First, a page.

On a slim, snow-clad path, climbers roped collectively are seen approaching an unidentified peak, step by cautious step, within the obvious solar.
The quick video clip, launched by the Indo-Tibetan Border Police on Monday, is believed to indicate the second simply earlier than an avalanche hit the group of eight climbers who had been making an attempt to succeed in India’s second-highest peak, Nanda Devi, on the finish of May.
The border police haven’t launched the subsequent few seconds of the video, by which, they stated, there’s a loud noise and the display goes abruptly clean.
The footage was recorded by a GoPro helmet digicam discovered buried within the snow at 19,000 ft, officials said on Twitter, by a team of border police mountaineers who also recovered the bodies of seven of the climbers. The climbers, four Britons, two Americans, an Australian and an Indian, vanished at the end of May.
“The GoPro was proved to be like the black box of an aircraft giving an insight into the last few moments of the climbers,” A.P.S. Nambadia, deputy inspector general of the Indo-Tibetan Border Police, said at a news briefing, according to the BBC. “It was mesmerizing for us to see the footage,” he added.
By the time the Nanda Devi group went missing, it had already been a deadly spring in the Himalayas, with a series of deaths associated with a traffic jam near the peak of Mount Everest. A picture spread on social media showing a line of up to 300 people crowding a dangerously narrow path, after Nepal issued a record number of permits and the weather cleared for an extended period.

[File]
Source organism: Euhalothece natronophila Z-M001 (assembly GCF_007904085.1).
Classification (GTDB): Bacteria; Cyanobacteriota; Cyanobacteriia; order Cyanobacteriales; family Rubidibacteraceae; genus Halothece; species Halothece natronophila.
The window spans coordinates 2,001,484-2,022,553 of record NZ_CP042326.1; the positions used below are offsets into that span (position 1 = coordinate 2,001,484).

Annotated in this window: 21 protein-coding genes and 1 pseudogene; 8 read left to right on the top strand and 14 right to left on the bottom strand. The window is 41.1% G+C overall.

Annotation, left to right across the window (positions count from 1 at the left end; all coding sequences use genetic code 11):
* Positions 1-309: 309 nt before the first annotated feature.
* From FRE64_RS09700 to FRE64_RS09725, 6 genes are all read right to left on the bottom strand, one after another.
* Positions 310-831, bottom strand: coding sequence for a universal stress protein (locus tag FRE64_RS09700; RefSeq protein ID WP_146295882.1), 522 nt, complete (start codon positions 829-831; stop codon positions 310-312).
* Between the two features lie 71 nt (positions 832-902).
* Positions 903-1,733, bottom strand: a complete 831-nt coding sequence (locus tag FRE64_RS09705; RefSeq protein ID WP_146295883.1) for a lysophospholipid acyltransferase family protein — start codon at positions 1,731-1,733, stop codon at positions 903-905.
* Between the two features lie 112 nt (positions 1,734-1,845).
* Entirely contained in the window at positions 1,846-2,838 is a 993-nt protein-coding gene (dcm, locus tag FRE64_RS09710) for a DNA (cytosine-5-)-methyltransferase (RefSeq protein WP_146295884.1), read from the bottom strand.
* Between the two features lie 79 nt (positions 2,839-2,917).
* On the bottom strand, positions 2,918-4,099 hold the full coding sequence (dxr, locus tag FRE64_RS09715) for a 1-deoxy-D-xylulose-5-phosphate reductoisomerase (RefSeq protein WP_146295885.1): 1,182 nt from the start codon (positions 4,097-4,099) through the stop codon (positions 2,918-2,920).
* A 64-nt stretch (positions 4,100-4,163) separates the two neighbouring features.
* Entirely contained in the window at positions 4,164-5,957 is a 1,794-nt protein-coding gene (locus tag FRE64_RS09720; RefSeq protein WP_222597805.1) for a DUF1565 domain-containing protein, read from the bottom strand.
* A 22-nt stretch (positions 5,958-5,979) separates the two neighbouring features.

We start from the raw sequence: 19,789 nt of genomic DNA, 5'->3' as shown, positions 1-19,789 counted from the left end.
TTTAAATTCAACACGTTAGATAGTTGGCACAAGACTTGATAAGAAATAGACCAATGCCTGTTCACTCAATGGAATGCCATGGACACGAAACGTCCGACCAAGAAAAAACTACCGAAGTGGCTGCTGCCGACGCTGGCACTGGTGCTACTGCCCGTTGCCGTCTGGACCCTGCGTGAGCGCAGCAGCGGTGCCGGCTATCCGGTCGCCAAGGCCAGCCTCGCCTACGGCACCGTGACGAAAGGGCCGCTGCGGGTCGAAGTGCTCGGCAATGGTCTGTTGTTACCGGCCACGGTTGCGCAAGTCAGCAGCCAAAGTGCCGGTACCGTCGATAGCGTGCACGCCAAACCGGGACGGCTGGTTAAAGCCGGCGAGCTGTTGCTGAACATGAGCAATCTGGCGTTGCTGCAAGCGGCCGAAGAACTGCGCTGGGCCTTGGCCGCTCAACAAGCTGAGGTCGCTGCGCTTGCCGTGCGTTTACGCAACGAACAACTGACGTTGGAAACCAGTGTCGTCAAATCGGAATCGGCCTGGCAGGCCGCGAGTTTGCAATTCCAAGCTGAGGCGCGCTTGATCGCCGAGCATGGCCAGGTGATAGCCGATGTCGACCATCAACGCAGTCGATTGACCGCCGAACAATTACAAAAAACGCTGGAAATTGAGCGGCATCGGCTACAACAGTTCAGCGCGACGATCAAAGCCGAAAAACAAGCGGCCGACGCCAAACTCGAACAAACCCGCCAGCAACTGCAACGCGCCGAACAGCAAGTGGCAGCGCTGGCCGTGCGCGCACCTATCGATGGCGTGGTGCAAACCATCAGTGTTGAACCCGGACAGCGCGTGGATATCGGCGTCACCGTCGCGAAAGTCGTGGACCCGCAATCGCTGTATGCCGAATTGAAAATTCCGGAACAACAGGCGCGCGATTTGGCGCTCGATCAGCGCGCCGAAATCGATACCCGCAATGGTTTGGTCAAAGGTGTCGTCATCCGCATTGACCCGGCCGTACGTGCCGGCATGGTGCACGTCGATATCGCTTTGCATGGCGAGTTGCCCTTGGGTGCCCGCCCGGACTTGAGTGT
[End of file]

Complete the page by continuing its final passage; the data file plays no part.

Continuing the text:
According to border officials, the group of climbers shown in the video released on Monday may have triggered an avalanche by the weight of their bodies. The clip could help investigators determine what exactly went wrong.
Rescuers reached the bodies of the seven buried in the snow on Nanda Devi, which is northeast of Everest, on June 23 in an operation called “Daredevils.” The border authorities called it a “never before seen operation,” one of the most challenging that mountaineers in the area had undertaken.
One person was still missing, the authorities said.
The rescuers struggled with wind and difficult terrain at over 20,000 feet to reach the site where the bodies were buried.
Among the belongings retrieved at the site were documents, climbing gear and a small penguin doll.